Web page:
1.0  Creating a kind of artificial gravity

Just an idea

 

Should it be possible to create a sort of artificial gravitity/force? (for flying cars, skateboards, helicopters without roters, propelling spacecrafts ..)

 

Lets consider a  rod  turning with a constant angular velocity, and a mass connected to this rod, that can be moved alongside the rod.

 

In position 1 the mass is at its greatest distance r1 from the axis of the rod.

  

 

 

For example: m = 0,5 kg;  r1 = 0,20 m;  T =  0,1 s  (10 revolutions/sec)    -> F1394,8 N

 

 

Now the rod has turned through θ = 180   and the mass has been moved towards the centre.

 

For example: m = 0,5 kg;  r2 = 0,05 m;  T =  0,1 s  (10 revolutions/sec)    -> F2 98,7 N

 

F1 - F2  = 296,1 N (= about 30 kgf)

 

 

The rod has turned through an angle  θ2 from position 1 to position 2 with the mass m still at its greatest distance r1 from the axis.

A mechanism connected at the rod (for example a kind of electromagnet) starts pulling the mass m towards the centre.

 

In figure 6 a possible path of mass m is indicated (perhaps some points will be in reality a little bit more smoothed, but I intuit that this is not so important).

If we express the path of the mass m as a function of time, we should be able to calculate the force (as a function of time) that has to be exerted on the mass m to oblige it to follow this path.

This force will be equal, but opposite in sign to the force that the mass m exerts on the rod (on the axis of the rod)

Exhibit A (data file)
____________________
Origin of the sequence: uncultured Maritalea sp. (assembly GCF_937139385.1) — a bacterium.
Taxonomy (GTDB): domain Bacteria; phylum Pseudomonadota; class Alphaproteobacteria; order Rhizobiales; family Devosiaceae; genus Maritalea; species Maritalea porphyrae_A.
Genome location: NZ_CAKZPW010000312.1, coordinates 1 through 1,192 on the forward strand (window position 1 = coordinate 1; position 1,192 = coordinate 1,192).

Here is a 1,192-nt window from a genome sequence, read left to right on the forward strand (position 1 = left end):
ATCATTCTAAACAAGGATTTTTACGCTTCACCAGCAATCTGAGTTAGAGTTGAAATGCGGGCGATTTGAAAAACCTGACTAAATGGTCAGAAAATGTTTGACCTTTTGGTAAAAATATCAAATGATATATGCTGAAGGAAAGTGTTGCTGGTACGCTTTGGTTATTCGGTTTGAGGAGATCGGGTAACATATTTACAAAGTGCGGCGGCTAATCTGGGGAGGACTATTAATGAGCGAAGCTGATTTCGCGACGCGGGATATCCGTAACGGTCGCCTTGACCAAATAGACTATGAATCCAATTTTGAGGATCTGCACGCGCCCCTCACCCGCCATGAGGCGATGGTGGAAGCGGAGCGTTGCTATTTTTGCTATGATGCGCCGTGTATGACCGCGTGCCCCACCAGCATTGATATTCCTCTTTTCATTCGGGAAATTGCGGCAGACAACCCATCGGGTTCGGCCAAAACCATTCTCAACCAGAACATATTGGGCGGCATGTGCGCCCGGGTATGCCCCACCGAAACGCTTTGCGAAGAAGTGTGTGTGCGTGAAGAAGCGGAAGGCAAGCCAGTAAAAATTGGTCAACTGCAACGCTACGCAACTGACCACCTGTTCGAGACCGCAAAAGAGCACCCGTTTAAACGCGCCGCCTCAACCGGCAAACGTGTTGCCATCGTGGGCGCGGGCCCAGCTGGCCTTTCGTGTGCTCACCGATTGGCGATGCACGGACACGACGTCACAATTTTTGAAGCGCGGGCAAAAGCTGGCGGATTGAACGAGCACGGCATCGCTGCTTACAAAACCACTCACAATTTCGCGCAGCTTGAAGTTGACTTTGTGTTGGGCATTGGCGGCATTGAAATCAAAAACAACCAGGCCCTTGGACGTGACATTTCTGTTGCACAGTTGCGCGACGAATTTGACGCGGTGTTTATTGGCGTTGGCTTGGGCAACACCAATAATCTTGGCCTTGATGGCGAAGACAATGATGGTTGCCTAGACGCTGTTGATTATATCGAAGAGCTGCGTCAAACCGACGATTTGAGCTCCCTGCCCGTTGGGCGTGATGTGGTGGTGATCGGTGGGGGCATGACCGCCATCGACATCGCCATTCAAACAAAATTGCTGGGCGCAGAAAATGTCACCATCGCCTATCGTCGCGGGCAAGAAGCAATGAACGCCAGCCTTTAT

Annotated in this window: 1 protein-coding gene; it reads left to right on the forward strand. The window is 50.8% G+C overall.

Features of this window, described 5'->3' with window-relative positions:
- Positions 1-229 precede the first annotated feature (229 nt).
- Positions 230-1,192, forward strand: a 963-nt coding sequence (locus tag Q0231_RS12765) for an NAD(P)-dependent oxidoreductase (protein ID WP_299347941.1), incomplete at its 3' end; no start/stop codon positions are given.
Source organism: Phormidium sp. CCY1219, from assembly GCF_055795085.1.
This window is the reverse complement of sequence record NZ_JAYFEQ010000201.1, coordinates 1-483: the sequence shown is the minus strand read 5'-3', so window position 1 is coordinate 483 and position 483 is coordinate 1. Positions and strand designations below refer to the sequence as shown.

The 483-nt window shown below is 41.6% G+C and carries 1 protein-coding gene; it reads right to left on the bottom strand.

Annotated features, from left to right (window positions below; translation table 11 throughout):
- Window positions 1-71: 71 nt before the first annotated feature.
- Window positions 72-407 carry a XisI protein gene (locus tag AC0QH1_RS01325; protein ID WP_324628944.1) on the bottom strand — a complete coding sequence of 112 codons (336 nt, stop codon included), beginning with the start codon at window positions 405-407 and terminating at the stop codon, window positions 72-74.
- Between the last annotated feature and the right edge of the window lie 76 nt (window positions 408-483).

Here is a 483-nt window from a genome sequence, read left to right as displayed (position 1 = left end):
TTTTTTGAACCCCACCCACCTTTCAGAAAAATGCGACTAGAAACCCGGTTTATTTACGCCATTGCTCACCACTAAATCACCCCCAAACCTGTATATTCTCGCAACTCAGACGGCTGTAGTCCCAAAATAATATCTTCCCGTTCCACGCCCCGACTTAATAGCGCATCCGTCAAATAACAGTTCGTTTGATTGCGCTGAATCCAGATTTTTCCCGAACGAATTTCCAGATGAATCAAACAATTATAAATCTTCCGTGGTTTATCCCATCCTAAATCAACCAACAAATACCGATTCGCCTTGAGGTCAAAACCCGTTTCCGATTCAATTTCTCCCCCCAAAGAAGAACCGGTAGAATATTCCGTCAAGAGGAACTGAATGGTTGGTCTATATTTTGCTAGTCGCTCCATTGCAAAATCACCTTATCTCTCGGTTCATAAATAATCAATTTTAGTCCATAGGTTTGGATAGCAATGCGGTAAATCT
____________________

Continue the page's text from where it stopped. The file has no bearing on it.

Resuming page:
.

θ(t) = 360/(2π) . ω.t  (in degrees; ω = 2π/T ; T = time of one revolution; the angular velocity is constant)

Programming in Pascal/Delphi:

var m, r1,r2, T: real;
te2, te3, te5, te6 : integer; {angles teta}
mm: Tm_array;

Procedure Calculate;
var radius, radius0, sumax, sumay, tt,tt0, w,
dxdt, dydt, dxdt2, dydt2, x,y, Fx, Fy,
dxdt0, dydt0, dxdt20, dydt20, x0,y0, Fx0, Fy0,
teh, teh0, dtradius, dt2radius: real;
integraalFydt, integraalFxdt : real;
Fymean, Fxmean: real;
dd, dt: real;
te, q, cc: integer; {angle teta=te and angle fhi=q}
strh: string;

begin
T:=0.1; {10 rotations per sec}
w:=2*pi/T; {= 628,3 rad/s angular velocity in rad/sec}
m:=0.1; {0,1 kg}
r1:=0.2; {20 cm}
r2:=0.05; {5 cm}
te2:=50; {50 degrees}
te3:=90;
te5:=230;
te6:=270;
cc:=10; {to get a more accurate calculation}

sumax:=0; {for every degree the acceleration ax of m in the x-direction is calculated; the program sums all the ax}
sumay:=0; {idem for the y-direction}

For te:=1 to (te2*cc) do {we choose that for te=80 = 0,44.pi the mass m starts moving towards the axis: point 2 in fig.6; 1 degree=360/T =360 w/2pi sec)}
Begin
teh:=te/cc; {angle teta} {if te=100 then teh=1 degree, if te=8000 then teh=80 degree, with cc=100}
tt:= 2*pi* teh/(360*w); {time} {if teh=360 then tt=T, angular velocity = constant, so tt = constant * teh}
x:= r1*sin(w*tt); {for example, te=7000 -> angle =70, tt= }
y:= r1*cos(w*tt);
mm[te].x:=x;
mm[te].y:=y;

dxdt:= w*r1*cos(w*tt); {speed}
dydt:= -w*r1*sin(w*tt);
mm[te].vx:=dxdt;
mm[te].vy:=dydt;

dxdt2:= -w*w*r1*sin(w*tt); {accelaration}
dydt2:= -w*w*r1*cos(w*tt);

sumax:=sumax+dxdt2; {dt=T/(360*cc} {after each dt the ax and ay is calculated and all ax and ay are summed together}
sumay:=sumay+dydt2;
End;

For te:=(te2*cc+1) to (te3*cc) do {te2=50, te3=90}
Begin
dd:=te3-te2; {40}
teh:=te/cc; {if te=8001 then teh:=80,01 degree, with cc=100}
tt:= 2*pi* teh/(360 *w);
radius:=(r2+ (r1-r2)*( (te3- teh)/ dd ) ); {between 50 and 90 the radius decreases proportionally with the angle (and so with the time) }
dt:= T/(360*cc);
x:= sin(w*tt)*radius;
y:= cos(w*tt)*radius;
mm[te].x:=x;
mm[te].y:=y;